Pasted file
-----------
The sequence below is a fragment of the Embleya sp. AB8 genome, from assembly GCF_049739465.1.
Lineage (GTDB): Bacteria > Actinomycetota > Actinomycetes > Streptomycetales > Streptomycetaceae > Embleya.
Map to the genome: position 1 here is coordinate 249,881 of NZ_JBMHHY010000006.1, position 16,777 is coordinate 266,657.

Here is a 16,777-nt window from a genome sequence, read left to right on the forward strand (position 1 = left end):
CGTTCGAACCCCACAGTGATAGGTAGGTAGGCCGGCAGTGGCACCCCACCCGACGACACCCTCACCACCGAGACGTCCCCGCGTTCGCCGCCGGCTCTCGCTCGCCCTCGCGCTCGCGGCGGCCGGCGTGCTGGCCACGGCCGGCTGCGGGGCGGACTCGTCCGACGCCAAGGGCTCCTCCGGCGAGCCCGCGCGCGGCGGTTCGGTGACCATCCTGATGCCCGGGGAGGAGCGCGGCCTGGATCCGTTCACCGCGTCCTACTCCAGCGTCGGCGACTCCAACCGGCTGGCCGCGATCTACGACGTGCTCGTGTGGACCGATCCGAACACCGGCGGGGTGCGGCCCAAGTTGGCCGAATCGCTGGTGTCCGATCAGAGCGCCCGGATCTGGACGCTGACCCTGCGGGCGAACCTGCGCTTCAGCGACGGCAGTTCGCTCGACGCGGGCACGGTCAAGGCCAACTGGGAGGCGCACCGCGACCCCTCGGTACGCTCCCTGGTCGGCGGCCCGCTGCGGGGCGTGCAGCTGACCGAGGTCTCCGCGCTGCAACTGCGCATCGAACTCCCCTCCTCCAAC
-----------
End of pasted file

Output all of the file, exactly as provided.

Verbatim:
The sequence below is a fragment of the Embleya sp. AB8 genome, from assembly GCF_049739465.1.
Lineage (GTDB): Bacteria > Actinomycetota > Actinomycetes > Streptomycetales > Streptomycetaceae > Embleya.
Map to the genome: position 1 here is coordinate 249,881 of NZ_JBMHHY010000006.1, position 16,777 is coordinate 266,657.

Here is a 16,777-nt window from a genome sequence, read left to right on the forward strand (position 1 = left end):
CGTTCGAACCCCACAGTGATAGGTAGGTAGGCCGGCAGTGGCACCCCACCCGACGACACCCTCACCACCGAGACGTCCCCGCGTTCGCCGCCGGCTCTCGCTCGCCCTCGCGCTCGCGGCGGCCGGCGTGCTGGCCACGGCCGGCTGCGGGGCGGACTCGTCCGACGCCAAGGGCTCCTCCGGCGAGCCCGCGCGCGGCGGTTCGGTGACCATCCTGATGCCCGGGGAGGAGCGCGGCCTGGATCCGTTCACCGCGTCCTACTCCAGCGTCGGCGACTCCAACCGGCTGGCCGCGATCTACGACGTGCTCGTGTGGACCGATCCGAACACCGGCGGGGTGCGGCCCAAGTTGGCCGAATCGCTGGTGTCCGATCAGAGCGCCCGGATCTGGACGCTGACCCTGCGGGCGAACCTGCGCTTCAGCGACGGCAGTTCGCTCGACGCGGGCACGGTCAAGGCCAACTGGGAGGCGCACCGCGACCCCTCGGTACGCTCCCTGGTCGGCGGCCCGCTGCGGGGCGTGCAGCTGACCGAGGTCTCCGCGCTGCAACTGCGCATCGAACTCCCCTCCTCCAAC